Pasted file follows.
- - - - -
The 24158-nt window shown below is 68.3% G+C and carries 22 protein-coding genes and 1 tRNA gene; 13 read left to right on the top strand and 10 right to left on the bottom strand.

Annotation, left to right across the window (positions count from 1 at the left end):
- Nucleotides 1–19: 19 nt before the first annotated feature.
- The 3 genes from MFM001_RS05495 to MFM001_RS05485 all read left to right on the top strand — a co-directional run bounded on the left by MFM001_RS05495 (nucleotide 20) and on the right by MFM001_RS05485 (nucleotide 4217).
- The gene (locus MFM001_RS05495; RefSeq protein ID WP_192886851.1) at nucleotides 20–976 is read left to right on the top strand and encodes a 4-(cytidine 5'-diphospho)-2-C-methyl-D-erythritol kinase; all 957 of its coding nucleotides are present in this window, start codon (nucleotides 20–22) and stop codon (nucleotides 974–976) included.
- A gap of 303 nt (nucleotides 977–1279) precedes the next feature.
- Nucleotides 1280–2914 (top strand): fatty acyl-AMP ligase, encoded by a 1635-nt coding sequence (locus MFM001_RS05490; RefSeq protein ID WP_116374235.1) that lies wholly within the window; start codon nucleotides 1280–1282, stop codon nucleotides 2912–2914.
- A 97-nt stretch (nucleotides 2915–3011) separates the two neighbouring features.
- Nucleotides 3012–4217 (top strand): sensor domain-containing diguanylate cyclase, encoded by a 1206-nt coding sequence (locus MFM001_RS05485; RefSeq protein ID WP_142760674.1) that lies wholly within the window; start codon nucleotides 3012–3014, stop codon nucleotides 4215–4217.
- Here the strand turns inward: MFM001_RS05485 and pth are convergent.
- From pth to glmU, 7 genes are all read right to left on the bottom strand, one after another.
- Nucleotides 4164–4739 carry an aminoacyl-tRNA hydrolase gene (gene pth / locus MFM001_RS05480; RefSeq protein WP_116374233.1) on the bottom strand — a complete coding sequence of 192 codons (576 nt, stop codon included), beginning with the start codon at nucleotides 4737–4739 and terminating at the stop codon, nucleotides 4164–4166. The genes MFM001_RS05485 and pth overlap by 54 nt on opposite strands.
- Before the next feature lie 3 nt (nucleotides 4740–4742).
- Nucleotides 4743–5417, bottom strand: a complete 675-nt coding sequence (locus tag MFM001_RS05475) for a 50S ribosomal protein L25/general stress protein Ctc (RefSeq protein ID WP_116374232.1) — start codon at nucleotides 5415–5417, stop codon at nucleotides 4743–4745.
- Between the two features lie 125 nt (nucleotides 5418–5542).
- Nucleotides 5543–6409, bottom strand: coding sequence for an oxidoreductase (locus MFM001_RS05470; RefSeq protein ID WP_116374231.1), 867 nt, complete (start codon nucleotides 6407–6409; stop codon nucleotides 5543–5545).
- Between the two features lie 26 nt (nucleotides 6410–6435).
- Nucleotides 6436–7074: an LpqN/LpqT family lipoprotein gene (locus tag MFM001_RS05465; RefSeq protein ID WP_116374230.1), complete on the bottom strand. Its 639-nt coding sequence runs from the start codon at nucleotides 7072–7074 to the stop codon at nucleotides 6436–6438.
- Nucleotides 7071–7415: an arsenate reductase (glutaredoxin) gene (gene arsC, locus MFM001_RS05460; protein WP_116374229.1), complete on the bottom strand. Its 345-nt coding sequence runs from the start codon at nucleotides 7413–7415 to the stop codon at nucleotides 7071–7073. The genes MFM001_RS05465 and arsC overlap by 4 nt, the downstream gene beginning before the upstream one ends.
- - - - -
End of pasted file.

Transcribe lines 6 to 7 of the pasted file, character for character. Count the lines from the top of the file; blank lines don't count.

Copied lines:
- A gap of 303 nt (nucleotides 977–1279) precedes the next feature.
- Nucleotides 1280–2914 (top strand): fatty acyl-AMP ligase, encoded by a 1635-nt coding sequence (locus MFM001_RS05490; RefSeq protein ID WP_116374235.1) that lies wholly within the window; start codon nucleotides 1280–1282, stop codon nucleotides 2912–2914.